Mice are commonly found in residential kitchens, and it's always a good idea to begin with a comprehensive inspection to see if a nest can be Rodent Trappinglocated. Be sure to look in cabinets and pantries where food items are stored, as well as beneath and behind appliances such as ovens or refrigerators. Before starting to move things around and disturb the area, consider placing several glue board sticky traps on the floor so as to catch scurrying mice in the event they begin to scatter.

    For rats, start by pre-baiting a series of snap traps with raisins or other dried fruits or nuts. During the pre-baiting period (typically 3-5 days), you will place unset, baited traps in the environment to allow the rats to be accustomed to feeding. Once you've established feeding, you can then set the traps. As with mice, be aggressive in your rat trapping approach in order to try to knock out the entire active population with the first round of trapping. Depending on their connectivity to the outdoors, that may or may not be possible.

    When placing rat traps, pay attention to indicators as to where they may be nesting, entering, traveling, burrowing, gnawing, and feeding and look to place traps in proximity to these area. In attics, runways may include along utility lines or other conduits which may include grease marks or rub stains from the bodies of rats. You may also notice burrow holes in insulation that provide an indication as to their travel routes.

    Step 2: Exterior Population Reduction (Baiting)

    After the interior population of rats and mice have seemingly been eliminated, it's time to turn up the intensity outside the home. (In some instances of heavy interior rodent activity, exterior baiting for rats and mice may begin at the same time as the interior trapping). Remember, the mice and rats inside the structure are coming from the environment outside. So while the short-term rodent relief is brought about through interior trapping and removal, long-term rodent relief will be brought about by efforts on the outside.

    Rodent baiting is designed to eliminate active populations of rats and mice in the environment around your home in the immediate term and preventRodent Baiting Program them from Rodent Baitingregenerating their populations over time. A properly executed rodent reduction program includes strategic placement of rodenticides in a way that intercepts newly introduced rats and mice as a means of population control. By maintaining low or non-existing levels of rodents around the exterior, the likelihood of rodent intrusion inside the structure becomes significantly less.

    Rodenticides (rodent baits / poisons) come in many different formulations for use in different applications. In most environments, rodenticide bait blocks housed in tamper-resistant bait stations may be an ideal baiting option. Keep in mind that rodent baits are generally sold separately from the bait stations they will need to be housed in. Make sure that the rodenticide you choose fits properly inside your bait station of choice. Some bait stations have built-in anchors that prevent tampering from children or pets. Others may need to be secured for safety purposes.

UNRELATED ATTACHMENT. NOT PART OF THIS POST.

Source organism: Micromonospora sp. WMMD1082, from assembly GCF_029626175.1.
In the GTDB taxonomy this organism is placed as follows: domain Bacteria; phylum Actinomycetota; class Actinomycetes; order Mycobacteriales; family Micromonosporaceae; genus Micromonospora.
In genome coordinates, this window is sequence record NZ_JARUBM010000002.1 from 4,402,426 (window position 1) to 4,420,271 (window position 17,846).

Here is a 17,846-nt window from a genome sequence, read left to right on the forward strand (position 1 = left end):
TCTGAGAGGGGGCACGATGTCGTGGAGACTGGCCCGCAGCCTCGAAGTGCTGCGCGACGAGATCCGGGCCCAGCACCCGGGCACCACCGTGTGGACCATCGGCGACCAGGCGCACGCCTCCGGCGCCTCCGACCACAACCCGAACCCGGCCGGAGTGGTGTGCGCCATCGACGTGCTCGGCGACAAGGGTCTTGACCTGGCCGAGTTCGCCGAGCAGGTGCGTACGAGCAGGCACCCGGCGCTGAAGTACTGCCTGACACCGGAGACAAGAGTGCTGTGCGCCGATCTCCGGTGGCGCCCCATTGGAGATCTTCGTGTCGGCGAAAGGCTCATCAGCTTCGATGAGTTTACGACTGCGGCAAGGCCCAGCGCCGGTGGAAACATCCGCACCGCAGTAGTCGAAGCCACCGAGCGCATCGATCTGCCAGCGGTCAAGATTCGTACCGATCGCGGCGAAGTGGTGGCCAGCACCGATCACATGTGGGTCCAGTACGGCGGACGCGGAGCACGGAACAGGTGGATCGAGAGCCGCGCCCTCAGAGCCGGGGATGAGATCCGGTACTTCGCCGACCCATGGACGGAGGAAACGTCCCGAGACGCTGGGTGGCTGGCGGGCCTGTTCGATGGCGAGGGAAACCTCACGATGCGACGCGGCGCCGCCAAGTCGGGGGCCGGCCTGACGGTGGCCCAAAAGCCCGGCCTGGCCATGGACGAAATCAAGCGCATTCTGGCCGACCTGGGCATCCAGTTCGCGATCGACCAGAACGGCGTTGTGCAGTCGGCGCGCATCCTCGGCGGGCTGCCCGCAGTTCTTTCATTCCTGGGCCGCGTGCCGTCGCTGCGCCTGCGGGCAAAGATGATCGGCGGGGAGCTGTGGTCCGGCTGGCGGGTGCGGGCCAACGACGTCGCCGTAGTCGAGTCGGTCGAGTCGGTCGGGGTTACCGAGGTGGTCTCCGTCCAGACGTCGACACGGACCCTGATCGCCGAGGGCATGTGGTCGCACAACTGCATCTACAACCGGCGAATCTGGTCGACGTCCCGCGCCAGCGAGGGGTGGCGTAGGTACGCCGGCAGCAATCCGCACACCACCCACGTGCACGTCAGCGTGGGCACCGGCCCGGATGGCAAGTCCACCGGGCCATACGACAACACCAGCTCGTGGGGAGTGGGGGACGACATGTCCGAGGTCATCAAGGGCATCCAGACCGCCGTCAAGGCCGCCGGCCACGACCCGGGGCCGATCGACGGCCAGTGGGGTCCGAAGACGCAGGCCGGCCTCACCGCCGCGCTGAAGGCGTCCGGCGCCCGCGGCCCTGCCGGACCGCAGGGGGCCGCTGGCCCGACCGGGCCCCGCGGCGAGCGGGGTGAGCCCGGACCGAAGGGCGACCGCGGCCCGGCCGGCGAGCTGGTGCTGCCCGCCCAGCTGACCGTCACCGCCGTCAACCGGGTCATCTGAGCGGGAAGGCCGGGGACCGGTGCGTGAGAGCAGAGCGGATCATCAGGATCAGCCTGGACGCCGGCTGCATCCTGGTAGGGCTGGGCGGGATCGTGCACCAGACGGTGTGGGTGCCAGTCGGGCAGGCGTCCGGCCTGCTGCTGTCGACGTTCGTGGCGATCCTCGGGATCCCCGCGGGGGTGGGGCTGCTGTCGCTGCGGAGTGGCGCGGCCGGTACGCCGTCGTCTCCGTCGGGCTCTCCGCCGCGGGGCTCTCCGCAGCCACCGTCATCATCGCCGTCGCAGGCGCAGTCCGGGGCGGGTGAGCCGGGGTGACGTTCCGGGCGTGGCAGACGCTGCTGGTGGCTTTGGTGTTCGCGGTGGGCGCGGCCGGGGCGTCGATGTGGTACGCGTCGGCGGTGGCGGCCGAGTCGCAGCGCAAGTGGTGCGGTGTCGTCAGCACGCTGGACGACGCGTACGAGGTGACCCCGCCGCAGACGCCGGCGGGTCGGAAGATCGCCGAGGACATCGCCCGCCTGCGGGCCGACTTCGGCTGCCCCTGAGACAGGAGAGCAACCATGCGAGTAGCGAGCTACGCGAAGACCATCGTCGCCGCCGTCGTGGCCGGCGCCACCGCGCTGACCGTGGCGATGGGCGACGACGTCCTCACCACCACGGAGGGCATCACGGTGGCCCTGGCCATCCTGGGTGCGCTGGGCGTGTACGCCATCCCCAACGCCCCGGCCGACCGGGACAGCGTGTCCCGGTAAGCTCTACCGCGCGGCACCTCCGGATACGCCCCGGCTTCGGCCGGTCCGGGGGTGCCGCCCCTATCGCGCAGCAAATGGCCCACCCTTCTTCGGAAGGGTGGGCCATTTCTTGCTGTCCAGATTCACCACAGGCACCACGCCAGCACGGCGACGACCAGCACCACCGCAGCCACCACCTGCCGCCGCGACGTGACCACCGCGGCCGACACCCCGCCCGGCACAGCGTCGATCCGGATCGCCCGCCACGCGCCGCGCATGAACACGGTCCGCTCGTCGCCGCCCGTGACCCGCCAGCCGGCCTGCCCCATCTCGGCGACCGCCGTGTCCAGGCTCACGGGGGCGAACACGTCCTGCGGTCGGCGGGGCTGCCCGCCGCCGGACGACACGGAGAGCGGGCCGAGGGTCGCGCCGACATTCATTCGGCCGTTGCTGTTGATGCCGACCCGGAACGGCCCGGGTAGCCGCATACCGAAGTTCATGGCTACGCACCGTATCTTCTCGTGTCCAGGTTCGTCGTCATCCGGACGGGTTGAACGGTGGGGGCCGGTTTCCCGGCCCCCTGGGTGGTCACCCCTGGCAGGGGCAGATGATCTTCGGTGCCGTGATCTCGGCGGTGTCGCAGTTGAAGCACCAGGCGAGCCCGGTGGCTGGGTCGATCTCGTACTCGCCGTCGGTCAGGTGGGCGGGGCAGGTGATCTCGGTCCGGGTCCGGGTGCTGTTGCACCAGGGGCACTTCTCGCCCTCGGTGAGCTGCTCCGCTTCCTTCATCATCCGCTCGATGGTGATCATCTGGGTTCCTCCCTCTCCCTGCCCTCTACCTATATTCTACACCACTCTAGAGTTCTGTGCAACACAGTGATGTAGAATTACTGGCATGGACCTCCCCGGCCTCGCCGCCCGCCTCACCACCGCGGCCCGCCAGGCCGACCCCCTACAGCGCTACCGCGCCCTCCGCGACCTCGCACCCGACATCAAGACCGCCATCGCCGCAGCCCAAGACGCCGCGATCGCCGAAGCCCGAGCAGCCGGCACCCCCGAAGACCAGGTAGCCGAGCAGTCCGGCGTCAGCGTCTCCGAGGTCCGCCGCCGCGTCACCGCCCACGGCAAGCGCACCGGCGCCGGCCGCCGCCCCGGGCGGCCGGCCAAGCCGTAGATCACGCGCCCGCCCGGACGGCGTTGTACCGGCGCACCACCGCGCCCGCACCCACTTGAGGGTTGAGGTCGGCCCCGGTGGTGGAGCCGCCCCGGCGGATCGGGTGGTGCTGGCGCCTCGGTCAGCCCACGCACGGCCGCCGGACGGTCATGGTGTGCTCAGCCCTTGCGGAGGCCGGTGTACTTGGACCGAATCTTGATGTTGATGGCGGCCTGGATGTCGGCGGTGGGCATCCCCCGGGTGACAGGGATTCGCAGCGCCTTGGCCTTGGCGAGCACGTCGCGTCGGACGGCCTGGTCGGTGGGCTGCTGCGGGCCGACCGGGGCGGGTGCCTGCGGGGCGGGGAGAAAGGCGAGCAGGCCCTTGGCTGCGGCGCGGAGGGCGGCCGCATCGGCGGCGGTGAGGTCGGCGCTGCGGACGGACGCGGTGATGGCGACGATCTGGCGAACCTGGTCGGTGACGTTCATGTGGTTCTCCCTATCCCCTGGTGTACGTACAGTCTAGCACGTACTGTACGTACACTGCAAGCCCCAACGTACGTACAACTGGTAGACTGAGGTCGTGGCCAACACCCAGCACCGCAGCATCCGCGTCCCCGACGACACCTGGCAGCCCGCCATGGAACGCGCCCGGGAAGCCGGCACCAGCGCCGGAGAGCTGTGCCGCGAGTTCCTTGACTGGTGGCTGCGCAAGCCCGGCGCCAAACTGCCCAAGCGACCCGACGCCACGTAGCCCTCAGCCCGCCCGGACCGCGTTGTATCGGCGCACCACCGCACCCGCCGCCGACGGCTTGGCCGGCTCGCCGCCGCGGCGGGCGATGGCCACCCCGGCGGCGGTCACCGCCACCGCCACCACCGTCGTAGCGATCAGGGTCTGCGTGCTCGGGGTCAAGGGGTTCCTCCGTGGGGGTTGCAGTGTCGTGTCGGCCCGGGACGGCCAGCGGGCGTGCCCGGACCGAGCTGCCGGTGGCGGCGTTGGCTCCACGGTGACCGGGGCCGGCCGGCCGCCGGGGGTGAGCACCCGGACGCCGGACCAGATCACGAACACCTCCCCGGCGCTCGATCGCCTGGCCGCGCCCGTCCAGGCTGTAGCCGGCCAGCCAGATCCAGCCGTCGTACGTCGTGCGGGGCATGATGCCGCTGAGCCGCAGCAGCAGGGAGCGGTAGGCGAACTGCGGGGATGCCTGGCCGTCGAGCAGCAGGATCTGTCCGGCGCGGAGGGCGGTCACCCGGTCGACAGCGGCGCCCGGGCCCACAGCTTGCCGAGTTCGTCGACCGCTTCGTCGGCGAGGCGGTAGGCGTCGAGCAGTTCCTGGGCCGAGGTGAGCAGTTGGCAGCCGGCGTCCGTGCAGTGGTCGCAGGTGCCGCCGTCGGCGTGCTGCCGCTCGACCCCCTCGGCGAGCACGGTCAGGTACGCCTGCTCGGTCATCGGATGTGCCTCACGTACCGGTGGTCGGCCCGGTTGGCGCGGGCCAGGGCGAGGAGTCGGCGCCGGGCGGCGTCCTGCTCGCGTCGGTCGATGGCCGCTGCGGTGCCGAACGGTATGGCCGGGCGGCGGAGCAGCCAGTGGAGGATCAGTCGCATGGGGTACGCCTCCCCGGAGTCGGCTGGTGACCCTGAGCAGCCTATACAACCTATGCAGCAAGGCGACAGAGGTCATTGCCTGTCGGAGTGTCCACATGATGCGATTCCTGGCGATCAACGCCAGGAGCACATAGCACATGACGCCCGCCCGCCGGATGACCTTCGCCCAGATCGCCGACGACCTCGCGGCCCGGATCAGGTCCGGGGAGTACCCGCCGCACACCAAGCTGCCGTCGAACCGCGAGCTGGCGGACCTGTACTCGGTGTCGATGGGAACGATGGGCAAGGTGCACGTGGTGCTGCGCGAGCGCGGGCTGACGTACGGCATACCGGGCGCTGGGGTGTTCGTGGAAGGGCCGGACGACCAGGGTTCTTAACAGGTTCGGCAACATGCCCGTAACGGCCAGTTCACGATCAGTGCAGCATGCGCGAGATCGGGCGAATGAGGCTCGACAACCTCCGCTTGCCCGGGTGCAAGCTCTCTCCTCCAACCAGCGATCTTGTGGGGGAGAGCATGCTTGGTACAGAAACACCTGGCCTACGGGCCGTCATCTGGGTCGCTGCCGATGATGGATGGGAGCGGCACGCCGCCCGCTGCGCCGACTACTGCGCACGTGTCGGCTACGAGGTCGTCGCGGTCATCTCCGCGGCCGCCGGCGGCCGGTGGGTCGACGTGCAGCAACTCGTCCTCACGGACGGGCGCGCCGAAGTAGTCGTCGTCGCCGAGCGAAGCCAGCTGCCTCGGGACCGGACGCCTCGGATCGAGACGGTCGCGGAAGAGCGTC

Step 3: Habitat Modification

    Now that you have eliminated the initial populations of rats and mice inside the structure and set up your rodent reduction program around the outside, it's time to turn your attention to the environmental conditions that might be contributing to the presence of rodents. Pay special attention to eliminating any potential rodent harborage areas, including piles of brush or other debris, trash, wood piles, heavy foliage, traps, or other areas that may provide shelter. It is important to keep all bushes, trees, and shrubs trimmed so as not to come in direct contact with any part of the structure or the roofline above. Certain rodents, such as roof rats, are prolific climbers and will use any points of connectivity to go back and forth. By disrupting their habitat and minimize possible nest sites, rodents will be less likely to choose your property as their home.


    Step 4: Exclusion / Rodent Proofing

    The final step in getting rid of rats and mice and keeping them out of your home is another comprehensive inspection to determine potential points of entry (as a reminder, a quality rodent inspection is also the very first step in the process as well). If you are able to identify potential or likely points of entry, these areas should be sealed with impenetrable materials that rodents will be unable to gnaw through and will stand up to environmental conditions over time.

    Keep in mind that rats can squeeze their way through an opening as small as a quarter, and mice through an opening about the size of a dime. Because of this, sealing off ALL conceivable, potential points of entry may or may not be practical, depending up on the age, construction, and condition of the home. Seek to identify and correct any prevailing conditions that may be readily apparent, as any reduction in potential points of rodent entry is helpful.

    An important note about rodent exclusion, or mouse proofing: sealing potential rodent entry points without incorporating the other 3 steps in this process is unlikely to deliver positive, lasting rodent protection. Without removing the rodents inside, taking aggressive, ongoing measures to reduce rodent populations outside, and modifying the surrounding habitat to make it as inhospitable as possible, battling rats or mice is likely to become a losing fight.